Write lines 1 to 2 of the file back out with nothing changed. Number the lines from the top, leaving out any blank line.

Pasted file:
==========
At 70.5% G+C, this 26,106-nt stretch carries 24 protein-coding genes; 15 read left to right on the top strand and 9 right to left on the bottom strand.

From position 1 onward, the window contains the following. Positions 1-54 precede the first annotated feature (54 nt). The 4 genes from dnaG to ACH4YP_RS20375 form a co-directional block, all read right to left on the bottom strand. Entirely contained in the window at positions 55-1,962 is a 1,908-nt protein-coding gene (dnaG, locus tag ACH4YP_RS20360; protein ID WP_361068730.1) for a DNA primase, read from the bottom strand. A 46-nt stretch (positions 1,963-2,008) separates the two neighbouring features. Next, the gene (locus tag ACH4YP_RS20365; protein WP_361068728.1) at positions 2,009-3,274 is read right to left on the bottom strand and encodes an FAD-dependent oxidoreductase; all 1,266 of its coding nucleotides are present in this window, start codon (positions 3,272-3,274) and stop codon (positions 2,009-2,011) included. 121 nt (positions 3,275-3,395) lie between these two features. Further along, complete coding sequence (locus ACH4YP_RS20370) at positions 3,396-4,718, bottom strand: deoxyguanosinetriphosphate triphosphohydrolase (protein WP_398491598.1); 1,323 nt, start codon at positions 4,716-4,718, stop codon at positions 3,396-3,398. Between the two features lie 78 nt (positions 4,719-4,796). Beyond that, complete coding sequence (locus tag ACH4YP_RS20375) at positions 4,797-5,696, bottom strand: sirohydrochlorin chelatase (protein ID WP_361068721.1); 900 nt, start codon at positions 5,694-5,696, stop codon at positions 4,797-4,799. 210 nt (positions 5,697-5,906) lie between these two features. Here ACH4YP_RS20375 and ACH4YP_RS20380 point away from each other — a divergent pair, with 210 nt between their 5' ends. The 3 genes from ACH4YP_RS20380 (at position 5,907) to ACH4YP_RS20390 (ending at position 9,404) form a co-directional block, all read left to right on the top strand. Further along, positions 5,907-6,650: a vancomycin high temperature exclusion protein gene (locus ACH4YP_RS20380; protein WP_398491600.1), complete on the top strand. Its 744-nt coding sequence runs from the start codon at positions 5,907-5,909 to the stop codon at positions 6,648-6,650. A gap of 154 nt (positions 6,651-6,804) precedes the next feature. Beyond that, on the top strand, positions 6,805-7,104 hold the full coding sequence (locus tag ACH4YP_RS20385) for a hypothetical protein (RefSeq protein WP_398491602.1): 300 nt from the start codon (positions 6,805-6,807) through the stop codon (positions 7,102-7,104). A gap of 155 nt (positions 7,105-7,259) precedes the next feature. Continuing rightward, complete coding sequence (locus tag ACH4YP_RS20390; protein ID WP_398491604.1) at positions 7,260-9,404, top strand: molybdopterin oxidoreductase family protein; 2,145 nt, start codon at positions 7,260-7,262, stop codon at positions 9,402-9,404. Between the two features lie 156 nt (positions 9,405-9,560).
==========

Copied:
At 70.5% G+C, this 26,106-nt stretch carries 24 protein-coding genes; 15 read left to right on the top strand and 9 right to left on the bottom strand.

From position 1 onward, the window contains the following. Positions 1-54 precede the first annotated feature (54 nt). The 4 genes from dnaG to ACH4YP_RS20375 form a co-directional block, all read right to left on the bottom strand. Entirely contained in the window at positions 55-1,962 is a 1,908-nt protein-coding gene (dnaG, locus tag ACH4YP_RS20360; protein ID WP_361068730.1) for a DNA primase, read from the bottom strand. A 46-nt stretch (positions 1,963-2,008) separates the two neighbouring features. Next, the gene (locus tag ACH4YP_RS20365; protein WP_361068728.1) at positions 2,009-3,274 is read right to left on the bottom strand and encodes an FAD-dependent oxidoreductase; all 1,266 of its coding nucleotides are present in this window, start codon (positions 3,272-3,274) and stop codon (positions 2,009-2,011) included. 121 nt (positions 3,275-3,395) lie between these two features. Further along, complete coding sequence (locus ACH4YP_RS20370) at positions 3,396-4,718, bottom strand: deoxyguanosinetriphosphate triphosphohydrolase (protein WP_398491598.1); 1,323 nt, start codon at positions 4,716-4,718, stop codon at positions 3,396-3,398. Between the two features lie 78 nt (positions 4,719-4,796). Beyond that, complete coding sequence (locus tag ACH4YP_RS20375) at positions 4,797-5,696, bottom strand: sirohydrochlorin chelatase (protein ID WP_361068721.1); 900 nt, start codon at positions 5,694-5,696, stop codon at positions 4,797-4,799. 210 nt (positions 5,697-5,906) lie between these two features. Here ACH4YP_RS20375 and ACH4YP_RS20380 point away from each other — a divergent pair, with 210 nt between their 5' ends. The 3 genes from ACH4YP_RS20380 (at position 5,907) to ACH4YP_RS20390 (ending at position 9,404) form a co-directional block, all read left to right on the top strand. Further along, positions 5,907-6,650: a vancomycin high temperature exclusion protein gene (locus ACH4YP_RS20380; protein WP_398491600.1), complete on the top strand. Its 744-nt coding sequence runs from the start codon at positions 5,907-5,909 to the stop codon at positions 6,648-6,650. A gap of 154 nt (positions 6,651-6,804) precedes the next feature. Beyond that, on the top strand, positions 6,805-7,104 hold the full coding sequence (locus tag ACH4YP_RS20385) for a hypothetical protein (RefSeq protein WP_398491602.1): 300 nt from the start codon (positions 6,805-6,807) through the stop codon (positions 7,102-7,104). A gap of 155 nt (positions 7,105-7,259) precedes the next feature. Continuing rightward, complete coding sequence (locus tag ACH4YP_RS20390; protein ID WP_398491604.1) at positions 7,260-9,404, top strand: molybdopterin oxidoreductase family protein; 2,145 nt, start codon at positions 7,260-7,262, stop codon at positions 9,402-9,404. Between the two features lie 156 nt (positions 9,405-9,560).